The Renault Triber MPV is a makeshift seven-seater at best. Nonetheless, if it’s projected as one by the manufacturer, it should surely be able to drive like one. Surprisingly, it can happily carry seven people without much complaint from the engine. It also demonstrates commendable driveability when it drives on at low speeds in heavier gear.
Renault Triber vs Maruti Suzuki Ertiga
Power and Efficiency
The 1.0-litre three-cylinder engine does not protest much until it is pushed to the higher end of the rev-band. Its optimal performance range is below the 3,000 rpm mark and runs best on a smooth throttle with early up-shifts. The 1.0 litre three-cylinder motor in the Triber is mated to a five-speed transmission and produces 72 bhp at 6,250 rpm.
The first and second gears are quite closely stacked, which helps with inclined surfaces and slopes. Steep inclines are best handled in the initial two gears, and one mustn’t forget that it is after-all a small capacity motor which is happier on low revs.
This issue is distinctly experienced on the open highway, where speeds need to be above 80kmph, and the Triber’s engine starts showing signs of stress under constant acceleration above its happy rpm-range. Despite all the drama at high-speed, the Triber handles the load well, though the Ertiga does it much better, owing to its bigger motor.
The Ertiga comes with a 1,462cc petrol motor also mated to a five-speed manual transmission and is capable of producing 103 horsepower at 6,000 rpm.
Fuel economy is a little diverse, with the Ertiga returning thirteen kilometres to a litre in the city, and over sixteen kilometres on the highway. The Triber returns a much lower eleven-kilometre range in the city and a much higher seventeen to eighteen kilometres to the litre on the highway. This eventually drops when the load is increased in the car.
Ride and Handling
The new Ertiga has a far superior ride quality than its previous version. It handles uneven roads and potholes quite well, ensuring that very few of them are felt in the cabin. The suspension causes a slight rocking of the body from side to side when dealing with track unevenness, but that can be overlooked.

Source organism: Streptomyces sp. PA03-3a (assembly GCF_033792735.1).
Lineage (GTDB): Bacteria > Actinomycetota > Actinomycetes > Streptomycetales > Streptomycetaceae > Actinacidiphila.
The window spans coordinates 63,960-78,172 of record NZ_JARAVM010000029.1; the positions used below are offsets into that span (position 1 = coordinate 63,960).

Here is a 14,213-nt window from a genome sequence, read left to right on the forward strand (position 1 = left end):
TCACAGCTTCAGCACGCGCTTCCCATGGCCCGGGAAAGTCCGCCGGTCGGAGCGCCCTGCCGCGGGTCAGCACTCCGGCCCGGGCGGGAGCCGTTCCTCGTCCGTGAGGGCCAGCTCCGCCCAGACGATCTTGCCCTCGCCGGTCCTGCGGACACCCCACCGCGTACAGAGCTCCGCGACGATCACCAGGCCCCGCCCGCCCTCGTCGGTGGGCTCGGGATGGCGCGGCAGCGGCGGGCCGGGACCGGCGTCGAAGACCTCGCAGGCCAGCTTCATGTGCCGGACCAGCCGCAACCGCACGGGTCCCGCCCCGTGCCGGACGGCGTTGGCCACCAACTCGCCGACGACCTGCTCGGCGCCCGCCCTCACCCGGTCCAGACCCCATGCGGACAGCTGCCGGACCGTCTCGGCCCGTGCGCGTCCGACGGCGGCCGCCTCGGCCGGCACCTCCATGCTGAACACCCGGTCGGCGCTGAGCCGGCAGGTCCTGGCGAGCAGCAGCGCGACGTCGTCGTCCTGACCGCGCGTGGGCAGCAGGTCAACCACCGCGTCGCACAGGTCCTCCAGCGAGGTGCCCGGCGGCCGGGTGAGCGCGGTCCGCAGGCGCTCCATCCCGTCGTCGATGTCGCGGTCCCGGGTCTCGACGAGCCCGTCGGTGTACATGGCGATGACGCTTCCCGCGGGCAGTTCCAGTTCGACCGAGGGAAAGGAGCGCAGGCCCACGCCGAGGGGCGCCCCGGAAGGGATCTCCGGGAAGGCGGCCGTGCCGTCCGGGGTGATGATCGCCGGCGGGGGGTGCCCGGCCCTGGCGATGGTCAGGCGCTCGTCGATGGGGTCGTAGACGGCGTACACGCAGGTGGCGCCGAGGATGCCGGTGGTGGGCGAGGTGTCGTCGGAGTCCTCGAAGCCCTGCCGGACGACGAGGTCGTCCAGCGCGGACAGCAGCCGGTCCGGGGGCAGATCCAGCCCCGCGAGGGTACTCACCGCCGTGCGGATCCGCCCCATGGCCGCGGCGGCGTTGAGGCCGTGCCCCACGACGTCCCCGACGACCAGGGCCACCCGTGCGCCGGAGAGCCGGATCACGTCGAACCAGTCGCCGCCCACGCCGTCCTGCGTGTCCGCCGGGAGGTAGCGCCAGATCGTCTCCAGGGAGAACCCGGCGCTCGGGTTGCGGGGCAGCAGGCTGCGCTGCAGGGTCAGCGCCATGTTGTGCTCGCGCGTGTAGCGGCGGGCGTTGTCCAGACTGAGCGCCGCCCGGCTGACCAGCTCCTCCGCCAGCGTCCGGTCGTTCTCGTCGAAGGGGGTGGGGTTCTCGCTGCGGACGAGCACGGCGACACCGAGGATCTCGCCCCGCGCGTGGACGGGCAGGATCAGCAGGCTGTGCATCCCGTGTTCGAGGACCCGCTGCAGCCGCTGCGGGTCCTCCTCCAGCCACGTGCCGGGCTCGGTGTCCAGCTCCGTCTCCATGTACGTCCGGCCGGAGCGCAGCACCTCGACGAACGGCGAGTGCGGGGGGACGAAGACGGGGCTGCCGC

The Triber has a quieter suspension that filters out almost all the jerks and bumps tossed its way by the Indian roads. Surprisingly, the ride quality gets better with an increase in the number of passengers. At worst, one can feel a slight bobbing of the body and some amount of roll.
Handling is quite essential, and both the Triber and Ertiga display nimble steering control and can manipulate traffic quite comfortably. Body roll, however, is also common to both and going even slightly off-angle on a series of speed-breakers will remind you of the meanest roller coaster ride you’ve been on. Of the two, the Ertiga sports better stability, body balance and steering command.
The Triber sports all the new-age features that cars have to come fitted with to receive some acceptable amount of merit. This includes a smart access card, push-button start, airbags, projector headlights with LED Daytime running lights, air-cooled glove-box and a central storage compartment. It does, however, lack some essentials such as height adjustment mechanism for the driver’s seat, steering-mounted controls, etc. The car gets alloy wheels only as accessories and all the Tribers that you’d see on the road come fitted with steel wheels with caps that are cleverly disguised as alloys.
On the other hand, the Ertiga comes with premium offerings such as climate control in the air-conditioning system, steering-mounted audio controls, projector headlights, anchorage/mount-hooks for baby seats and a 4.2-inch full-colour TFT screen. It also gets Maruti’s smart hybrid drive, along with a start-stop button. It, however, lacks in a few basics one would consider to default on the car, such as curtain airbags, automatic driver’s side power window, and daytime running lights.
The Triber gets a bigger eight-inch screen for its infotainment unit as compared to the Ertiga’s seven-inch Smart-play with a sharper display and better UI. The Triber’s unit receives a rotary dial for controlling the volume and other audio settings instead of steering-mounted controls.
For those seeking the thrill and convenience of an MPV at an affordable price, the Triber takes all and will give it all. For those, who want the MPV to be an actual seven-seater that can barrel down highways and be ideal for long-distance touring, the Ertiga leaves no doubts. In addition to its drive capabilities and performance, it gets the option of a four-speed automatic gearbox which makes it a definite winner.
The Triber doesn’t fall short anywhere except perhaps the small engine that protests when pulled too hard and too far in the rev range and the seven-passenger seating capacity which is much better off when restricted to five. The fact is that in B-segment territory, where hatchbacks and eventually compact SUVs have thrived, the Triber is the first-ever MPV to achieve what it has in terms of space and rear-end adaptability.
The top-variants of the Ertiga cost approximately between INR 9-11 lakh for the manual and automatic transmission models. The Triber’s top variant offered only with the manual transmission, comes in at just INR 7 lakh ex-showroom.
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